bad HD sectors
dihnat at dminet.com
Sun Jun 20 13:29:29 UTC 2010
On Sun, Jun 20, 2010 at 12:00:59AM -0700, JD wrote:
> So, it is not clear that fsck will detect new
> bad blocks.
Man 'badblocks'. Note, from the manpage:
"...it is strongly recommended that users not run badblocks directly,
but rather use the -c option of the e2fsck and mke2fs programs."
> I read about the old days when the drives did not do auto bad block
> forwarding (re-mapping).
I lived through "the old days". (Funny....they don't seem that far
back...) I still have a full-sized 5.25" drive in the basement...acting
as a doorstop.
> There was a low level formatter which actually detected the bad blocks
> and remapped them. Unfortunately for today, once the drive runs out of
> spare good blocks to forward bad blocks to, throw it away. I really
> wish there was such a low level formatter for today's drives. It would
> extend the life of a drive a little longer.
No, you don't. Having blocks spontaneously go bad, and having to scan
the system for them, was a Bad Thing(Tm). It took a lot of time--and
drives were far smaller than today. If you didn't catch 'em--and scans
were skipped often, because of the time required--you could suffer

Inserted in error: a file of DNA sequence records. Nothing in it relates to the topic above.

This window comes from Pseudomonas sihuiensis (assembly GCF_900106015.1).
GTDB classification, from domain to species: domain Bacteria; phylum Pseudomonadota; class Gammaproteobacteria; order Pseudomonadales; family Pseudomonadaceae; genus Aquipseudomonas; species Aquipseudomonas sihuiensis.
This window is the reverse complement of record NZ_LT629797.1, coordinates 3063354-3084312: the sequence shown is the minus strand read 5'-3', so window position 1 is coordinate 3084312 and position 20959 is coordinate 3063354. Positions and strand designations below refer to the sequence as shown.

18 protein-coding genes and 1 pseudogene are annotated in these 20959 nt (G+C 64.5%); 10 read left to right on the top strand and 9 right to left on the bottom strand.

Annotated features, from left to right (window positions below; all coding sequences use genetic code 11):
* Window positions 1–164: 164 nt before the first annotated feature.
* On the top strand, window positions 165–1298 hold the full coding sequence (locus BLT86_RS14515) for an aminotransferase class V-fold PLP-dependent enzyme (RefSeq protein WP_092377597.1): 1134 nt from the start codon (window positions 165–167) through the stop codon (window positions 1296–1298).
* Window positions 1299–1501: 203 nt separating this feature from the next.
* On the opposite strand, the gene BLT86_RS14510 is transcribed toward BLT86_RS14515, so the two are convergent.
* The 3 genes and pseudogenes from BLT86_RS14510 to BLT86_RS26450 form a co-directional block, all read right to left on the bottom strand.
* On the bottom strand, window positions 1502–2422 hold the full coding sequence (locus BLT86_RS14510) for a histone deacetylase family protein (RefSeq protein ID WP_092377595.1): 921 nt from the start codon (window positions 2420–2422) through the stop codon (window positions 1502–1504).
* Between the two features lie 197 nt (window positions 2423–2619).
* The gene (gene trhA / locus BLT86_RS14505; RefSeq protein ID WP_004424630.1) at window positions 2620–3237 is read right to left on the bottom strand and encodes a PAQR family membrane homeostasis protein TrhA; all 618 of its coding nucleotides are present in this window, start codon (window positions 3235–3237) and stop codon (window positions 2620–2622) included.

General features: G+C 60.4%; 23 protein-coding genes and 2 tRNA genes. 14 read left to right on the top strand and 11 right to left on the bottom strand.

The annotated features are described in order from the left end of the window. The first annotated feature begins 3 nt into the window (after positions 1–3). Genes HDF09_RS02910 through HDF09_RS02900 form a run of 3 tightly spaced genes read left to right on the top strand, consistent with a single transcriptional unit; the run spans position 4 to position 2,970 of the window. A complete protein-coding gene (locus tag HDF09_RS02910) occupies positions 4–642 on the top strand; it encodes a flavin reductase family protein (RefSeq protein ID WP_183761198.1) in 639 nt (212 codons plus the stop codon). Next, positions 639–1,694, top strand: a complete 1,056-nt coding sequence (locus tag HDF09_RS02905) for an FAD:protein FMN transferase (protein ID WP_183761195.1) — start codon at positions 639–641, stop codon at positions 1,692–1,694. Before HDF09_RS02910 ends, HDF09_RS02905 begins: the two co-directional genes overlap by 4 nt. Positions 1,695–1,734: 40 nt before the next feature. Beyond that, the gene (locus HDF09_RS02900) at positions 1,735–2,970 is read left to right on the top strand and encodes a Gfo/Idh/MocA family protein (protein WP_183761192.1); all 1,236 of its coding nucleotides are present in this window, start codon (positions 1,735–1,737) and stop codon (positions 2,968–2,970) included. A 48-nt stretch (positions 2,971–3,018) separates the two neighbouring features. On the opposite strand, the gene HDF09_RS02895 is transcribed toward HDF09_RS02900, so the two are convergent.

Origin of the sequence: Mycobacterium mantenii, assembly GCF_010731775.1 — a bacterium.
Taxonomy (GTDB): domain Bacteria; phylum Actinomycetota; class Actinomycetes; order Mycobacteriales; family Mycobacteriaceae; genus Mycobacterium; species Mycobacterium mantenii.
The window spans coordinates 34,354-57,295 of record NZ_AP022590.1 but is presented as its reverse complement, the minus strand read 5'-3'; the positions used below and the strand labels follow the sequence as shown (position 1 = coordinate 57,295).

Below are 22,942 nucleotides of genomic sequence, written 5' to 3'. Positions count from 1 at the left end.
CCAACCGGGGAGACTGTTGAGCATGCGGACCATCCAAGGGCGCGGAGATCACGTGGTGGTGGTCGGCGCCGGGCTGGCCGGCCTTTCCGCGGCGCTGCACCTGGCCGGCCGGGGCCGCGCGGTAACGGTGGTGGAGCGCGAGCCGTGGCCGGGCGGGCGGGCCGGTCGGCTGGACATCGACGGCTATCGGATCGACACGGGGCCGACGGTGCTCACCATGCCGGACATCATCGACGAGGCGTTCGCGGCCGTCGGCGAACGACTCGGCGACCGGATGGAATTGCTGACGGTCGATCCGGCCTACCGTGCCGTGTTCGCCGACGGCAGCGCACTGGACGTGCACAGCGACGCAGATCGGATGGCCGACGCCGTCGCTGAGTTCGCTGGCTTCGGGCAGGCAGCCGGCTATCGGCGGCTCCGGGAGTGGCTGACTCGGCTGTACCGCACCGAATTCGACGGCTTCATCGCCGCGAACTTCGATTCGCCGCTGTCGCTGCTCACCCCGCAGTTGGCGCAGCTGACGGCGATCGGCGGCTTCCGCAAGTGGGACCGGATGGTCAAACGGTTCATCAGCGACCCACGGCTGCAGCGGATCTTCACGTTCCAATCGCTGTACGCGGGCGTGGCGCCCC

unrecognized damage for a long time.
At least, with internal drive intelligence, and S.M.A.R.T. (SMART)
reporting, you can run quitely and with a fair degree of comfort in the
probability that everything is being properly stored, with bad blocks
being detected and remapped without constant scanning on your part.
The fact that so many people, with operating systems of all kinds,
*don't* turn on SMART monitoring and can run for years without failure
says it is successful.
The concomitant flip side is that when you finally *do* start seeing
SMART errors, you know that so many sectors have failed that it's filled
the reserve. This is cumulative--by the time this happens, there' no
real advantage in trying to 'low-level format'; it may never complete,
but even if it does, you've no confidence that it's going to remain in
service. SOMETHING was failing--either the controller electronics, or
the drive's recording surface. It's time to replace it.
The bad news is that customers have rewarded drive vendors not for "fast,
big, and reliable", but "fast, big, and cheap". Drives generally fail
more often than you'd want. The good news is that "cheap" part--drives
that are stupidly big can be found for pennies on the gigabyte. 1TB
SATA for $64 (shopper.cnet.com).
Hell, I remember in the early '80s--I was on contract at Bell
Telephone Laboratories in Naperville, IL. They had a **huge**
celebration--commemorative coffee mugs and other chachkes, cake and
coffee, at a big outdoor ceremony. What was the occasion?
The data storage for the entire data center had just crossed the magic 1
dihnat at dminet.com
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